Special characteristics of Vetiver Grass
What makes vetiver grass special? The answer is found in the roots, in the plant’s physiological and ecological
characteristics and in its inherent ability to grow without becoming a weed and without attracting pests.
Vetiver grass has a massive, finely structured root system that is unique among grasses. It has neither rhizomes nor
stolons that make it possible for a plant to spread laterally; vetiver roots grow only straight down in a mass as dense as
the amount of leaves it produces above the ground. The roots average less than one mm in diameter and penetrate
three to four meters into the soil. New roots and shoots develop from germ plasm located in the root crown just below
the surface of the soil and from nodes on the stems when they are buried by trapped sediment. Vetiver grass will
continue to grow and fill in at the face, or “upslope” side of the hedge, where the new ground level eventually forms a
terrace at the face of the hedge. The result is a natural terrace that alters the original geometry of the slope.
Vetiver grass has other special characteristics that are exploited to manage waterborne pollutants in surface water runoff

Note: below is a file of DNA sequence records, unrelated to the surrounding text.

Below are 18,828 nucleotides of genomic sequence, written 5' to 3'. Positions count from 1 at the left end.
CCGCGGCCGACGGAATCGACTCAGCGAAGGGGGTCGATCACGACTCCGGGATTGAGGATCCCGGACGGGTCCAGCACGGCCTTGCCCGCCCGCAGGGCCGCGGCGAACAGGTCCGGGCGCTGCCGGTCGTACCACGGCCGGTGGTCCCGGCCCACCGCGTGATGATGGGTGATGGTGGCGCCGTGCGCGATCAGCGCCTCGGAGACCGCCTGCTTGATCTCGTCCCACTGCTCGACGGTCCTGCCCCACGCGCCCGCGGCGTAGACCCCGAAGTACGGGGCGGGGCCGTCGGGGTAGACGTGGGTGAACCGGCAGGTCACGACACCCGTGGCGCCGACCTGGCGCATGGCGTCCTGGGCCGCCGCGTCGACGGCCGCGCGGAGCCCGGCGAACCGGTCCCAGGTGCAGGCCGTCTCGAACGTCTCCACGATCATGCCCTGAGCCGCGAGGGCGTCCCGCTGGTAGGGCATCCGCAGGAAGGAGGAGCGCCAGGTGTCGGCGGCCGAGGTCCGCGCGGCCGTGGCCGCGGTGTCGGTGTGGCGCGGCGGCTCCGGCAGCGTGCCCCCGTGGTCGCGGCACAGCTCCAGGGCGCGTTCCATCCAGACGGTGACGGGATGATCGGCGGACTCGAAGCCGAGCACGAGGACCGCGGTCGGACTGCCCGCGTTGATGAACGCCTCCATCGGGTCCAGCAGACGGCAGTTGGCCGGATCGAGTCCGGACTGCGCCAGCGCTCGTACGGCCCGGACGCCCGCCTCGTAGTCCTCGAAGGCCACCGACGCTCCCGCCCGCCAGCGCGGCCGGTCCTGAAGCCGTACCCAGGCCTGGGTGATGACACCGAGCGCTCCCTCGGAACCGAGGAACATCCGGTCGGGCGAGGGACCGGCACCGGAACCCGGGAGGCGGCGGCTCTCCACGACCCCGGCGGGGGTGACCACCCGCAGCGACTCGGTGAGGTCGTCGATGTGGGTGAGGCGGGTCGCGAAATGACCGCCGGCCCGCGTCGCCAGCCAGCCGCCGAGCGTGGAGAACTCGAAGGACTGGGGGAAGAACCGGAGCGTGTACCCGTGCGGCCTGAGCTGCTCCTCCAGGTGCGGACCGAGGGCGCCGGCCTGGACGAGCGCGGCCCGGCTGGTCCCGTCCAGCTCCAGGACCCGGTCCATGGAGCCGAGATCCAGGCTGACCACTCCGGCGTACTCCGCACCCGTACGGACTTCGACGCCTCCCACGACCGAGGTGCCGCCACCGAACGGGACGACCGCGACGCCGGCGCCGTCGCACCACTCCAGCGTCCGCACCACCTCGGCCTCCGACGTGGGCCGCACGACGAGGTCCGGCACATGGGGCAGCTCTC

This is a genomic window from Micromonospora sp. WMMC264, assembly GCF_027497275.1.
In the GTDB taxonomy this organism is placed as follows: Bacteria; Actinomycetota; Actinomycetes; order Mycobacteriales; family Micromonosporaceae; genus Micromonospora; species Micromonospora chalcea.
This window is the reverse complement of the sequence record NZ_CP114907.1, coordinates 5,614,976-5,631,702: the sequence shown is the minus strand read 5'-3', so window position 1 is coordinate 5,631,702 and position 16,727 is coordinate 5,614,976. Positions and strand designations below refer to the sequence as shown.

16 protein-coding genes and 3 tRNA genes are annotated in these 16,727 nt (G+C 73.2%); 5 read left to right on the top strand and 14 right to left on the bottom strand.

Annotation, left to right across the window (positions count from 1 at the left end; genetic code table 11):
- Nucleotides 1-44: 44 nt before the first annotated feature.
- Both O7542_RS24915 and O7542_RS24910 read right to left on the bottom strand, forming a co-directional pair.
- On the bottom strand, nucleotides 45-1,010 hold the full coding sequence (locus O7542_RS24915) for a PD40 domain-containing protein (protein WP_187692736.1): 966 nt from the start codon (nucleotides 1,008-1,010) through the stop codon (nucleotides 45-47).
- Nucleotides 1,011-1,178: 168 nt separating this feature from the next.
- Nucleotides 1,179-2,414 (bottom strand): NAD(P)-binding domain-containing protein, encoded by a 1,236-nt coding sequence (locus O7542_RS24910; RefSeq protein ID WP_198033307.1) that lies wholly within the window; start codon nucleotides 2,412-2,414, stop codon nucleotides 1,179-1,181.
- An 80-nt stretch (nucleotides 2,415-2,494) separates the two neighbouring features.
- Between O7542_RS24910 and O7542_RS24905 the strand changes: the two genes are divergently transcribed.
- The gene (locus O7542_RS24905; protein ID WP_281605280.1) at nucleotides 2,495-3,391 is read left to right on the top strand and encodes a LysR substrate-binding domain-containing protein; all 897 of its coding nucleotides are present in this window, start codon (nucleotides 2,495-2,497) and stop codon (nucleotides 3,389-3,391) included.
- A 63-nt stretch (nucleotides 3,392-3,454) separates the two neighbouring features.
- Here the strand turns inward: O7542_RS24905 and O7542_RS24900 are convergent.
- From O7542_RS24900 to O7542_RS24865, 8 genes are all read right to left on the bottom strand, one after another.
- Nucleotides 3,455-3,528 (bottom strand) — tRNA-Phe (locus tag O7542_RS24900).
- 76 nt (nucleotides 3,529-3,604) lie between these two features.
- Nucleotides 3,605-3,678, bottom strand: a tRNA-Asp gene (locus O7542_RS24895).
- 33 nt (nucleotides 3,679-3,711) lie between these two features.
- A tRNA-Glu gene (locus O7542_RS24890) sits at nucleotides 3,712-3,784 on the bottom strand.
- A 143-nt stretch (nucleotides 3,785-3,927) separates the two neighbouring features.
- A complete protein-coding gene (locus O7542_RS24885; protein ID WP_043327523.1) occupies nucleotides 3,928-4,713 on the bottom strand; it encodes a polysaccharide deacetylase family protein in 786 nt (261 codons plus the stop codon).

and urban wastewater effluents. Vetiver grass tolerates anoxic conditions around the roots and high concentrations of
toxic substances such as heavy metals and ammonia that will kill most plants. Vetiver grass may be used in constructed
wetlands to “polish” pre-treated wastewater by stripping the nutrients, nitrogen (Vetiver can tolerate nitrogen levels of up
to 10,000 kg N per ha) and phosphorus, which eutrophy surface water, or as hedges to intercept and treat highly toxic
leachates from landfills or “brownfields” sites.
Physiological characteristics
Vetiver grass is a “climax plant,” that survives environmental conditions that kill most other plants. It will tolerate
prolonged drought, fire, flood, submergence and extreme ambient temperatures from -15°C to 55°C. Vetiver grass is
able to regenerate quickly after being affected by drought, fire, frost, salt and adverse soil conditions. Vetiver grass can
withstand an exceptionally wide range of pH: it can survive in soils with an acidity of 3.0 and alkalinities with a pH as high
as 10.5 to 11. Vetiver can tolerate a high level of soil salinity, soil sodicity, and acid sulfate, defining it as a uniquely
hardy plant. Refer to: www.vetiver.com/AUS_Salt%20Tolerance.pdf
”Sunshine” vetiver is a traditional, non-fertile Louisiana cultivar (variety) that was introduced to the Gulf region in the